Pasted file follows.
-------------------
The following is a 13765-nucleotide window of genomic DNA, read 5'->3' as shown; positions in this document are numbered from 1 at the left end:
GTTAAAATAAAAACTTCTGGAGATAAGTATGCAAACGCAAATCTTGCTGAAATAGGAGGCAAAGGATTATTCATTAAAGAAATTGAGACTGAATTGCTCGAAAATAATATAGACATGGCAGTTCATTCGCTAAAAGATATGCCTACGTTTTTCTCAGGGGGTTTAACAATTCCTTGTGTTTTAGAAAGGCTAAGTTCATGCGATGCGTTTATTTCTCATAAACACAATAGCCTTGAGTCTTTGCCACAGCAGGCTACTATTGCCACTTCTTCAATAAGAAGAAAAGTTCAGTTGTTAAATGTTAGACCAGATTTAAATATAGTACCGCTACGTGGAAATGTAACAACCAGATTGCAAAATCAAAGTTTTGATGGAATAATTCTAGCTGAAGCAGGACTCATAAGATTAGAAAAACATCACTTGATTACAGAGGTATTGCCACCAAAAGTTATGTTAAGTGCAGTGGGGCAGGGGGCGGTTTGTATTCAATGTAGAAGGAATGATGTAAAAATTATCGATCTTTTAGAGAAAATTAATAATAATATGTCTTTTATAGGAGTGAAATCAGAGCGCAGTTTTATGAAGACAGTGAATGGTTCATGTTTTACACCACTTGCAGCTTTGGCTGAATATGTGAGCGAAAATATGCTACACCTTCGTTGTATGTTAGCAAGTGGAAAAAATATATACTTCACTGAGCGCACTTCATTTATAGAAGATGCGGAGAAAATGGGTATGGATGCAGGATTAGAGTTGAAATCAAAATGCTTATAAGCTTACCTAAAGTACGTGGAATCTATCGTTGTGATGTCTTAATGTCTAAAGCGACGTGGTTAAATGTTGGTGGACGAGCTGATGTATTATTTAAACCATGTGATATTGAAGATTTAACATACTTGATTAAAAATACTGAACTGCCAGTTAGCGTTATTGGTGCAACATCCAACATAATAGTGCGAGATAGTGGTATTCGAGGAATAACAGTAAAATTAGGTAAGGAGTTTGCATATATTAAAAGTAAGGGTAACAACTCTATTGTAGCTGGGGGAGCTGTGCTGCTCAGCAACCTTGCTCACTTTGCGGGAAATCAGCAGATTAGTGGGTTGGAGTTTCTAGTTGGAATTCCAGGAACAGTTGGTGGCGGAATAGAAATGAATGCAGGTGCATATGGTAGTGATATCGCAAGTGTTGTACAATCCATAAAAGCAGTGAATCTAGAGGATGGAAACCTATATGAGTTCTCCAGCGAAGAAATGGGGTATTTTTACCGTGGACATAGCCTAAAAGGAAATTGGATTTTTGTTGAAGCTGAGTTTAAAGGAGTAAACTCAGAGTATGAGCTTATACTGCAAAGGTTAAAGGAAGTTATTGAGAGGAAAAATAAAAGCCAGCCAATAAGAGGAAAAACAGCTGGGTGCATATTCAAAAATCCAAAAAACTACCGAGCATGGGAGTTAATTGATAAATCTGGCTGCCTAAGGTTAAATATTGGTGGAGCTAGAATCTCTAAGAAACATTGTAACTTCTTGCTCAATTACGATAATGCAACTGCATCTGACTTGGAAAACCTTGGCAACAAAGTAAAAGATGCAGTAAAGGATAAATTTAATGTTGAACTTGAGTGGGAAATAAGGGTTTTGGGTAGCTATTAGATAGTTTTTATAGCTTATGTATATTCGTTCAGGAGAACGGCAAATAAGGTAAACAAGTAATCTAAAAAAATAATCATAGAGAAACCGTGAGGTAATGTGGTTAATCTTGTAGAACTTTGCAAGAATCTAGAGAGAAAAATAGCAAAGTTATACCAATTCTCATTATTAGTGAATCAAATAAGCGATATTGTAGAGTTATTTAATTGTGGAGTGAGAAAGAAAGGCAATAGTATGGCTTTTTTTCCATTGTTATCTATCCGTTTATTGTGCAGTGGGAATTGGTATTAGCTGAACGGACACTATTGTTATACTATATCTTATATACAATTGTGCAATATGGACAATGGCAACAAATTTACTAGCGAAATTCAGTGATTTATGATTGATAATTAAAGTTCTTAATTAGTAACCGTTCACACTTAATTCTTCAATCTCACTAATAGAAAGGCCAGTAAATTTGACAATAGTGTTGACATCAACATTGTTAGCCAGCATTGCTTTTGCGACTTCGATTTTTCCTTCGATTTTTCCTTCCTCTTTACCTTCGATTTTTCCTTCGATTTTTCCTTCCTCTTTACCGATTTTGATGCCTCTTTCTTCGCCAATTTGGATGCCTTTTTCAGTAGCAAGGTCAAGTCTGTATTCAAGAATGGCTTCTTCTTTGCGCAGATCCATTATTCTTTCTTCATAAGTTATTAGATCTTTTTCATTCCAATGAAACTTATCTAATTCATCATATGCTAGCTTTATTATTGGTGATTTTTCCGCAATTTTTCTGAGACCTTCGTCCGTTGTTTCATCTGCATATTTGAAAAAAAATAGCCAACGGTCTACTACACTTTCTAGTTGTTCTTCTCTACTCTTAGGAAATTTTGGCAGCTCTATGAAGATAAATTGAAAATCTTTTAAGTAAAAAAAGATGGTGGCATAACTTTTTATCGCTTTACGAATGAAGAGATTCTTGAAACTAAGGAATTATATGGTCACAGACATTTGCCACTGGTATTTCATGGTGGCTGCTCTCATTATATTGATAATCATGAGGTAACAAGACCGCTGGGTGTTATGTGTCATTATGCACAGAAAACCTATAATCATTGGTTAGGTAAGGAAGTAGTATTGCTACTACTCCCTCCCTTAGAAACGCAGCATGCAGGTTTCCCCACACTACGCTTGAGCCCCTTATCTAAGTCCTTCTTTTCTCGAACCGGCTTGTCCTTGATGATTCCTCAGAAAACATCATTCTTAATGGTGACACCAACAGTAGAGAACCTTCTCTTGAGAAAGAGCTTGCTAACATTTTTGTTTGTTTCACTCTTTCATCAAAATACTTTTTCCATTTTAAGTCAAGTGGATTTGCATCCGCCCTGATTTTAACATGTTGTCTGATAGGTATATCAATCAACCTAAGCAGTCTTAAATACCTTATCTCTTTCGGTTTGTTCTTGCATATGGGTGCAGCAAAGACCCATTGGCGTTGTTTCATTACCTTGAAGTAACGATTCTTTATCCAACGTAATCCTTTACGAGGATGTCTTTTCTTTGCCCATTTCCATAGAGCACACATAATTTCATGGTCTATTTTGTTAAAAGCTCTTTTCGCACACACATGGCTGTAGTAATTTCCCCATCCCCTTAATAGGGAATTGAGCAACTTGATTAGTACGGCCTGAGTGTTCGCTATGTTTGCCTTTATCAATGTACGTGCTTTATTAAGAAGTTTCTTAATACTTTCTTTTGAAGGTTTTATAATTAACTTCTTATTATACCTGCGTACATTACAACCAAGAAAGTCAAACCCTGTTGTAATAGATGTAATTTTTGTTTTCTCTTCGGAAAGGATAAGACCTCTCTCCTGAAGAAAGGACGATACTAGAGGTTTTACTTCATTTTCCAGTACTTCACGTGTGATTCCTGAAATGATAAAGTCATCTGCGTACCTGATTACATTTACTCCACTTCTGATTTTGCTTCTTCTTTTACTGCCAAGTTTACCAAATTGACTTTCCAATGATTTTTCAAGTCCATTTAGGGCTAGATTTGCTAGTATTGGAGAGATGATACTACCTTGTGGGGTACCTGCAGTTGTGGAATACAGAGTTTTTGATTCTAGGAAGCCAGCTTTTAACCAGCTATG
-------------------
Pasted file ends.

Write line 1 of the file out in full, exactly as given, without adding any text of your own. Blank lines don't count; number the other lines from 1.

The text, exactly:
The following is a 13765-nucleotide window of genomic DNA, read 5'->3' as shown; positions in this document are numbered from 1 at the left end: